The distribution industry has been explored through modelling the spatial and temporal attributes associated with the diffusion of films. Although the digitisation of the film itself has opened up the possibilities of new distribution markets and strategies, we have found that there is still a strong relationship to pre-digital distribution territories. Through a number of visualisation techniques including Network Analysis and Circular Statistics, our analysis has also found that there is great variation in distribution patterns dependent on variables such as genre, production company, and country of origin.

Rather than measuring the comparative cultural value of film texts as favoured by traditional cinema studies, the Kinomatics Project traces the flows and pace of industrial change in the cinema and measures the intensity of its dynamics. This paper describes the intersection between a revised qualitative cinema historiography (focused around an industrially informed and consumption attentive view of the cinema) and the use of innovative information systems inspired by new research approaches found in big data analytics such as data mining and digital visualisations.

1. Verhoeven, D. (2012), New Cinema History and the Computational Turn, in Beyond Art, Beyond Humanities, Beyond Technology: A New Creativity, Proceedings of the World Congress of Communication and the Arts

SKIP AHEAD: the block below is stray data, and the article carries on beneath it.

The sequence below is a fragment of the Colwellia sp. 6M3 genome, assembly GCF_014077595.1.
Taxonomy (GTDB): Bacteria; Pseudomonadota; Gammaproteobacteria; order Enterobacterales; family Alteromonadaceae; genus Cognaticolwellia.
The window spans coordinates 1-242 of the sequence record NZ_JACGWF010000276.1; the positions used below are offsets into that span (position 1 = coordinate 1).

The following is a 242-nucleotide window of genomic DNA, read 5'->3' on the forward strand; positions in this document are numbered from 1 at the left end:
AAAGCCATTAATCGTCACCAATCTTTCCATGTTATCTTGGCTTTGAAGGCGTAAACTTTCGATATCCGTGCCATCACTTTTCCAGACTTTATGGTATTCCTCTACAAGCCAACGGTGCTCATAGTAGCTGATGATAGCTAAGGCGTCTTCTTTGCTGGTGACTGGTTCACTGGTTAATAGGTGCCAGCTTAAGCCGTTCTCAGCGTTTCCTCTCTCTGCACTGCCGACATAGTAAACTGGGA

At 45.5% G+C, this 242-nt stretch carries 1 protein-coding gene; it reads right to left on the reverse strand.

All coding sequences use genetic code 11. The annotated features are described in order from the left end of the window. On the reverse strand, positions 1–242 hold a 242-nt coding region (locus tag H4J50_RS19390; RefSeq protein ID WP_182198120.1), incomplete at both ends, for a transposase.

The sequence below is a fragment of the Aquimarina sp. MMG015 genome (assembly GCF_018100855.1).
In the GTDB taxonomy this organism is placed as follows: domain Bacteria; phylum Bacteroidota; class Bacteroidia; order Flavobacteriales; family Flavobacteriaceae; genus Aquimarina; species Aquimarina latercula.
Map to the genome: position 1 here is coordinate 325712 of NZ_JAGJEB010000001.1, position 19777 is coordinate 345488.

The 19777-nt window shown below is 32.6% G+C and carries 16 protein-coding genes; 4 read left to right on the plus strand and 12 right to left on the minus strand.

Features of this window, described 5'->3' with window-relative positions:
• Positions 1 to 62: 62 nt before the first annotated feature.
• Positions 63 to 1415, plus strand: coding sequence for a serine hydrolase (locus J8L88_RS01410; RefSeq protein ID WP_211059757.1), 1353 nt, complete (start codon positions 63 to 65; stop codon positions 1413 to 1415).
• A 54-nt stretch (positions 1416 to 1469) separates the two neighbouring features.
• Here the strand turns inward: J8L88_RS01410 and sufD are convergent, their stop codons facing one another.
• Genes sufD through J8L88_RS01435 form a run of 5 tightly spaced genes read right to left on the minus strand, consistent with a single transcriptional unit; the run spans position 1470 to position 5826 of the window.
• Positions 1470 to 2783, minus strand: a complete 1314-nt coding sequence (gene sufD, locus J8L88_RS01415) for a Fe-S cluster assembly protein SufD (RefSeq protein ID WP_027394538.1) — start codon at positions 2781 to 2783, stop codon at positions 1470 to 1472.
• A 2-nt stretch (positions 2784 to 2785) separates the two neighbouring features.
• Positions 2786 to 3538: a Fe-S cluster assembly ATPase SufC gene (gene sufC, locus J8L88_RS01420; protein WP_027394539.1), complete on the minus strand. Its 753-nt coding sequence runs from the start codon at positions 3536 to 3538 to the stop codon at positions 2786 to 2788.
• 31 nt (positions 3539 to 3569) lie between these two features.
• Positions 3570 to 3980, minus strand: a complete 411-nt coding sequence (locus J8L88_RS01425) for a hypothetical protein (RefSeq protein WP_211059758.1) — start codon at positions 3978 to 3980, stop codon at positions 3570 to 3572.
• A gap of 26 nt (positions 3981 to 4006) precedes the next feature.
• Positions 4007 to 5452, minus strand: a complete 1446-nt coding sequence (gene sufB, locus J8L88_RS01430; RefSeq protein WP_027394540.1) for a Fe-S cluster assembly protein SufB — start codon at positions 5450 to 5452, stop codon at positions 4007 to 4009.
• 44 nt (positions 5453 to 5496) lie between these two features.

Conference, University of Minho, Portugal
2. Bowles, K and Maltby, R. (2009), What’s new about New Cinema History?, in H. Radner, P. Fossen (eds), Remapping Cinema, Remaking History: XIVth Biennial Conference of the Film and History Association of Australia and New Zealand, Centre for Research on National Identity, University of Otago, NZ, Dunedin, New Zealand, pp. 7-21
3. Manovich, L. (2001), The Language of New Media. MIT Press, Cambridge, MA
4. Dibbets, K. (ed), (2013), Cinema Contexts, (accessed 12 February 2014)
5. Verhoeven, D. (2013), CAARP, (accessed 12 February 2014)
6. Allen, R. (ed), (2013), Going to the Movies, (accessed 12 February 2014)
7. Maltby, R and Walsh, M. (ed), (2013), Australian Cinemas Map, (accessed 12 February 2014)